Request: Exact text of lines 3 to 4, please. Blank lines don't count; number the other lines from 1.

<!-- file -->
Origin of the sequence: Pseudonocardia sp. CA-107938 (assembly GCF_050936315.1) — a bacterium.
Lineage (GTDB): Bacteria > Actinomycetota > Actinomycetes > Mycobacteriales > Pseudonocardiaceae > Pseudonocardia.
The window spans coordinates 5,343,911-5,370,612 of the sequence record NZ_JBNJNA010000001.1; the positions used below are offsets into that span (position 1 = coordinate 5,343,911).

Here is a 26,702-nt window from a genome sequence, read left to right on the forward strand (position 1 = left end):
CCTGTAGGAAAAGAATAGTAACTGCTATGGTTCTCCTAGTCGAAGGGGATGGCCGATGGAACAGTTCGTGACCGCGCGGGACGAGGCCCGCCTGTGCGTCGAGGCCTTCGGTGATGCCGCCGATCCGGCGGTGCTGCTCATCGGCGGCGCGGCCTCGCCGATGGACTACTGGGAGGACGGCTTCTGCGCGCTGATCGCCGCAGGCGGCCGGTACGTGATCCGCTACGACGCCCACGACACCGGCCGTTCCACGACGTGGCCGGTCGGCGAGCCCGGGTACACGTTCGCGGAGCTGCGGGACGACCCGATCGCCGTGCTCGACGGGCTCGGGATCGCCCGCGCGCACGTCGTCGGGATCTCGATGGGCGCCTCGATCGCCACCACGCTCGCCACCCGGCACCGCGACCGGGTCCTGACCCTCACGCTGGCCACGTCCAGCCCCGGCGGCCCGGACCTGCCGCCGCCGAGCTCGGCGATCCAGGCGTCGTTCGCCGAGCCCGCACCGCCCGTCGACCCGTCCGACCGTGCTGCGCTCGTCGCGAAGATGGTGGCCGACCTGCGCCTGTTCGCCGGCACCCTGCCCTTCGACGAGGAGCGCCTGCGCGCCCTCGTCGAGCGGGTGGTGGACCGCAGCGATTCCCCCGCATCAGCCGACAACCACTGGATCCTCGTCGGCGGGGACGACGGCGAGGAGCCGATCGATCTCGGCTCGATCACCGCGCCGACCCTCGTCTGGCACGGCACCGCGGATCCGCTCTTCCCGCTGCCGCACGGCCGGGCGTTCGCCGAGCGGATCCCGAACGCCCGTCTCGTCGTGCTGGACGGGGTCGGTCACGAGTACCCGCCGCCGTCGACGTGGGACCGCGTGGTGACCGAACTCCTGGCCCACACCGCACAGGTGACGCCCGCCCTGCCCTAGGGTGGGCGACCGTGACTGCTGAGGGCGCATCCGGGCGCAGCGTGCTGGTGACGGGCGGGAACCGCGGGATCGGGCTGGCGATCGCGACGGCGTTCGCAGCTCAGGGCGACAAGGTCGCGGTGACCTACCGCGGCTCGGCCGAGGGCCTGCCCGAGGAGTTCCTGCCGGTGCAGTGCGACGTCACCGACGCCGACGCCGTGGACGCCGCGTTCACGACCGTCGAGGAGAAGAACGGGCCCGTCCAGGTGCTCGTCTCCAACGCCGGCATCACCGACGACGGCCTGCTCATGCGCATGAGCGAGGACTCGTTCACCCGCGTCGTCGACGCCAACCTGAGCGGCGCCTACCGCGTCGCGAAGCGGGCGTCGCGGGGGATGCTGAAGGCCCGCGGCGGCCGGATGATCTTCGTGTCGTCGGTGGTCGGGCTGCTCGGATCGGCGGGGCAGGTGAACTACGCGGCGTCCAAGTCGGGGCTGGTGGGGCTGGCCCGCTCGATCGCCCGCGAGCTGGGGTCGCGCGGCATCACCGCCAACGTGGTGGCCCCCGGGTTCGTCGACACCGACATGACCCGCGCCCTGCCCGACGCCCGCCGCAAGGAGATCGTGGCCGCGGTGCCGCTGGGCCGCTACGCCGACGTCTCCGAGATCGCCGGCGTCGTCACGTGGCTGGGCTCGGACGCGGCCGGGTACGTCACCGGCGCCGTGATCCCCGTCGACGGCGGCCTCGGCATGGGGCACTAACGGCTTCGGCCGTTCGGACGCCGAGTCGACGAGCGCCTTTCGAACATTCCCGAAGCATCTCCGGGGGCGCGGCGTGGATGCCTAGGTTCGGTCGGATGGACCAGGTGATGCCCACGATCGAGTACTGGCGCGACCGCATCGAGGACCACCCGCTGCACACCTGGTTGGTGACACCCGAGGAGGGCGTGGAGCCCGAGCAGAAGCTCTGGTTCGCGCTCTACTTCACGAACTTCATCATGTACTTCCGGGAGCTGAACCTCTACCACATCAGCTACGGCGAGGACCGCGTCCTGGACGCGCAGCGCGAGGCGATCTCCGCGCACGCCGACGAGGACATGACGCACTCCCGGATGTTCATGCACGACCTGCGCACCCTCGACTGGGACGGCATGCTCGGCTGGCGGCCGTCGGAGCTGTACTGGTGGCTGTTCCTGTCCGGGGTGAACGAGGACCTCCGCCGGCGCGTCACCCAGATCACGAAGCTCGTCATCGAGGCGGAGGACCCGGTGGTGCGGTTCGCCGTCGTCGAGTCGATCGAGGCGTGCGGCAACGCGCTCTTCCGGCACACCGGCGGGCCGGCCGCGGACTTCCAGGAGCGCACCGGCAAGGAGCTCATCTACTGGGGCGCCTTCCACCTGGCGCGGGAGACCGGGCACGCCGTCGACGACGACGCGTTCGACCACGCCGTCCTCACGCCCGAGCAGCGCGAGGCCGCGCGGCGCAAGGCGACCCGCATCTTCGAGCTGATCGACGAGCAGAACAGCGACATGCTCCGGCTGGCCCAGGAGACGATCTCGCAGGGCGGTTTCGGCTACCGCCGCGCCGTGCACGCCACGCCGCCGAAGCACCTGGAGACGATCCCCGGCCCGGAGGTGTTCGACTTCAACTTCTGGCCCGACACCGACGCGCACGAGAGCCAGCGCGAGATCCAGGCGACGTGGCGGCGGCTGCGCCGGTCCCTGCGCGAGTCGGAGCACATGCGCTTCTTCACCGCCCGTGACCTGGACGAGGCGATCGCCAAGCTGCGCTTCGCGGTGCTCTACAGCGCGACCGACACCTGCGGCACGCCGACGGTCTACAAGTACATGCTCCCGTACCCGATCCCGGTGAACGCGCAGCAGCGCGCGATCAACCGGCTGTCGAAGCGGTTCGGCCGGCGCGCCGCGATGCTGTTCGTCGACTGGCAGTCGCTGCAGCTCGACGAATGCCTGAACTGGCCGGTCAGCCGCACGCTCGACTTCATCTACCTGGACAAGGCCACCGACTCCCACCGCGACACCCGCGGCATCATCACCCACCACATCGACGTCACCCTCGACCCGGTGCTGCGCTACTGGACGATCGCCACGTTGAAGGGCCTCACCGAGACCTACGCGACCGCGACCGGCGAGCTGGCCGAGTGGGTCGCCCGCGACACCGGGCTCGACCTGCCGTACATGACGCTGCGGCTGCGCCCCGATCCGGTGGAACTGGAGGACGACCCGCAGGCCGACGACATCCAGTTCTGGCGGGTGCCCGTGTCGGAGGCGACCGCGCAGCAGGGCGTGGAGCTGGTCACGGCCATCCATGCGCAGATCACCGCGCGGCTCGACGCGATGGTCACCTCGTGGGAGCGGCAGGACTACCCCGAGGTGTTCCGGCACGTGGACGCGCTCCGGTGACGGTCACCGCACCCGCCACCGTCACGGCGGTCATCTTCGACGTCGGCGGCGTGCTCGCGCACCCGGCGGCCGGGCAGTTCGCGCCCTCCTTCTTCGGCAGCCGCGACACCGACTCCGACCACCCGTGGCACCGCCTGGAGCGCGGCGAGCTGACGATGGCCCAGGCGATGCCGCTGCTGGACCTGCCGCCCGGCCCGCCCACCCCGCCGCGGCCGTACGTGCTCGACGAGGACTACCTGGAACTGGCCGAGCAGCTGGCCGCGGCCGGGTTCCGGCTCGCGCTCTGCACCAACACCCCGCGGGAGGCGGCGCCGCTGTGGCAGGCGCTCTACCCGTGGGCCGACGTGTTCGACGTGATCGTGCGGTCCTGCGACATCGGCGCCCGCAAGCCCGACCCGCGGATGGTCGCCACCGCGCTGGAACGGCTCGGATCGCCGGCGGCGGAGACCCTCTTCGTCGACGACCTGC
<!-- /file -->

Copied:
The window spans coordinates 5,343,911-5,370,612 of the sequence record NZ_JBNJNA010000001.1; the positions used below are offsets into that span (position 1 = coordinate 5,343,911).

Here is a 26,702-nt window from a genome sequence, read left to right on the forward strand (position 1 = left end):